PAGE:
Whilst the U.K. Foreign and Commonwealth Office (FCO) says that nationals are allowed to travel to 67 destinations and won’t have to self-isolate when returning from 66 of them, there are currently only 16 countries without and travel restrictions of any kind for arriving or returning passengers.
For example, the FCO says that Canada is safe to visit, so it is one of the 67 destinations, but returning travelers will still have to quarantine when they come home, meaning it isn’t on the list of 66.
Others such as the island of Bonaire, in the Caribbean, is one place where you won’t need to isolate on return, but it isn’t deemed safe to visit by the FCO (so it appears on the unsafe list of 67). This would make it very difficult to obtain travel insurance.
Other, such as New Zealand and Australia are safe to travel to, but are closed to all foreign travelers.
The Telegraph reported on the 16 destinations which currently make both lists and have few, if any, requirements. 15 are in Europe and the other is Cuba.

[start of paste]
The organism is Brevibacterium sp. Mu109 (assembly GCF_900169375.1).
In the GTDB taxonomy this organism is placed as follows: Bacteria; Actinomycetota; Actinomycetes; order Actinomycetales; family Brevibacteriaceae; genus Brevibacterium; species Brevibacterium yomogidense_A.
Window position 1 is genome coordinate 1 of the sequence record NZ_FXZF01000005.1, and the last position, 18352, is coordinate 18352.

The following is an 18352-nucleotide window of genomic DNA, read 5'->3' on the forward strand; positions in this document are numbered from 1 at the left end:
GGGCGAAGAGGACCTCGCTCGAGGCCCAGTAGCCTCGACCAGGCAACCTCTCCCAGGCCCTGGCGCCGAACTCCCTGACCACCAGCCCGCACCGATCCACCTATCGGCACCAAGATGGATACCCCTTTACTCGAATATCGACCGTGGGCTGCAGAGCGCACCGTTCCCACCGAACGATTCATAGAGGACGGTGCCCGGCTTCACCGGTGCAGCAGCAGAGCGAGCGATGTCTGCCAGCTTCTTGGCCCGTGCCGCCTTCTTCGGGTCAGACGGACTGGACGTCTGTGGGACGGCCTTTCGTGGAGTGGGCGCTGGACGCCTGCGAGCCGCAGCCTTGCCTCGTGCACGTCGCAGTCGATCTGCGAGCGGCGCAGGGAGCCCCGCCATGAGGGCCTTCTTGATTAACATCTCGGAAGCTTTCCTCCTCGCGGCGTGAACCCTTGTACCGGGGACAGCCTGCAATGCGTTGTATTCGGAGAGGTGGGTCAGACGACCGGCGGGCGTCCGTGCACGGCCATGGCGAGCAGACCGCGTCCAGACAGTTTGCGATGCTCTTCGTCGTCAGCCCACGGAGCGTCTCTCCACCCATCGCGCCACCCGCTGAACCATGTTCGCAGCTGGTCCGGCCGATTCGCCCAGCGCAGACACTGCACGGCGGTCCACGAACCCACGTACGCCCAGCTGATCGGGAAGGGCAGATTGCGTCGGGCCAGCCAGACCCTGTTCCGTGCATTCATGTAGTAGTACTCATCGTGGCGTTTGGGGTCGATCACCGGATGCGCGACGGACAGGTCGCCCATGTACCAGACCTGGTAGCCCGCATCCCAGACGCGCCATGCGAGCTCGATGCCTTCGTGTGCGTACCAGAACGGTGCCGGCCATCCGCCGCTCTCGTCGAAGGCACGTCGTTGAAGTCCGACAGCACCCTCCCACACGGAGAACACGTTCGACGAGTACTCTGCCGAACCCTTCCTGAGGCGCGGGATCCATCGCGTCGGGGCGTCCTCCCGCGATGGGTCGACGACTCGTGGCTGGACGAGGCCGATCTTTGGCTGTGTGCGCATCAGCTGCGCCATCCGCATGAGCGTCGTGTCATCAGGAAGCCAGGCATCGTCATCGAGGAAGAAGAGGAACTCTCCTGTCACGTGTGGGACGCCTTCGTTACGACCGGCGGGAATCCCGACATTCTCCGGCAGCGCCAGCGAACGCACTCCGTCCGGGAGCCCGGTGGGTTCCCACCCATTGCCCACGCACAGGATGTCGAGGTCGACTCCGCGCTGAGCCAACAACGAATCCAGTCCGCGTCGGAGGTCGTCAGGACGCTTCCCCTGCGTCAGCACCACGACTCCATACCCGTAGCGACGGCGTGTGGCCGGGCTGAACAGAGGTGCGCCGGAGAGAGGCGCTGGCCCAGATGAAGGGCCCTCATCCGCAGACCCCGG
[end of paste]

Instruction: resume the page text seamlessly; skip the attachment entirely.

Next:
In Europe, Denmark, Germany, Gibraltar, Greece, Italy, Liechtenstein, Poland, San Marino, Slovakia, Slovenia, Turkey, and Vatican City are thoroughly open on both sides of the trip.
Three other destinations are open but required Covid-19 testing. Visitors to the Faroe Island are required to take a test at the airport, Iceland requires you to pay for a test upon arrival (or a 14-day self – isolation policy comes into force) and Portugal requires visitors to the Azores or Madeira to show proof of a negative test (within the last 72 hours) or to take a test upon arrival and wait at the accommodation for 12 hours for the results.
As pointed out by The Guardian, there may be more issues to consider too. Often entry might be permitted on other criteria, such as any other countries you have visited in the past two weeks. Switzerland and Italy will not grant entry if you have been in a high-risk country.
Some of the countries on this list of 16, will require an online form to be filled in before arrival at immigration.